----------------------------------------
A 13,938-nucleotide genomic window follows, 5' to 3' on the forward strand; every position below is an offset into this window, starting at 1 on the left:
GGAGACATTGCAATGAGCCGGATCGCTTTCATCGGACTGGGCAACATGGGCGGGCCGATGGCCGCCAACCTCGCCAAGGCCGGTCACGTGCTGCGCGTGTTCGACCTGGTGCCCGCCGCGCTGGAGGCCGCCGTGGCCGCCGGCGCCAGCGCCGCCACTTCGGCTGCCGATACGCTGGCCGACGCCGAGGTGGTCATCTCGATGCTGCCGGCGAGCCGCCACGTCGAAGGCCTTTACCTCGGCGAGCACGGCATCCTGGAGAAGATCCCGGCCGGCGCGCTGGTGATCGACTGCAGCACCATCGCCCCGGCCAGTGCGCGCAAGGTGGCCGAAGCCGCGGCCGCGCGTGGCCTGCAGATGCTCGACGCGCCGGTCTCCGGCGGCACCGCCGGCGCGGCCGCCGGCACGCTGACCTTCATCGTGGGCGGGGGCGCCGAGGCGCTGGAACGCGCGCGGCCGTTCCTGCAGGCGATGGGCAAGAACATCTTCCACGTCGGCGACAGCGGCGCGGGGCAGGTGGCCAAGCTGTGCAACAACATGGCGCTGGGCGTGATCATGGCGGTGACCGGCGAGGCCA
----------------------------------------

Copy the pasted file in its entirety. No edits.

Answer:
A 13,938-nucleotide genomic window follows, 5' to 3' on the forward strand; every position below is an offset into this window, starting at 1 on the left:
GGAGACATTGCAATGAGCCGGATCGCTTTCATCGGACTGGGCAACATGGGCGGGCCGATGGCCGCCAACCTCGCCAAGGCCGGTCACGTGCTGCGCGTGTTCGACCTGGTGCCCGCCGCGCTGGAGGCCGCCGTGGCCGCCGGCGCCAGCGCCGCCACTTCGGCTGCCGATACGCTGGCCGACGCCGAGGTGGTCATCTCGATGCTGCCGGCGAGCCGCCACGTCGAAGGCCTTTACCTCGGCGAGCACGGCATCCTGGAGAAGATCCCGGCCGGCGCGCTGGTGATCGACTGCAGCACCATCGCCCCGGCCAGTGCGCGCAAGGTGGCCGAAGCCGCGGCCGCGCGTGGCCTGCAGATGCTCGACGCGCCGGTCTCCGGCGGCACCGCCGGCGCGGCCGCCGGCACGCTGACCTTCATCGTGGGCGGGGGCGCCGAGGCGCTGGAACGCGCGCGGCCGTTCCTGCAGGCGATGGGCAAGAACATCTTCCACGTCGGCGACAGCGGCGCGGGGCAGGTGGCCAAGCTGTGCAACAACATGGCGCTGGGCGTGATCATGGCGGTGACCGGCGAGGCCA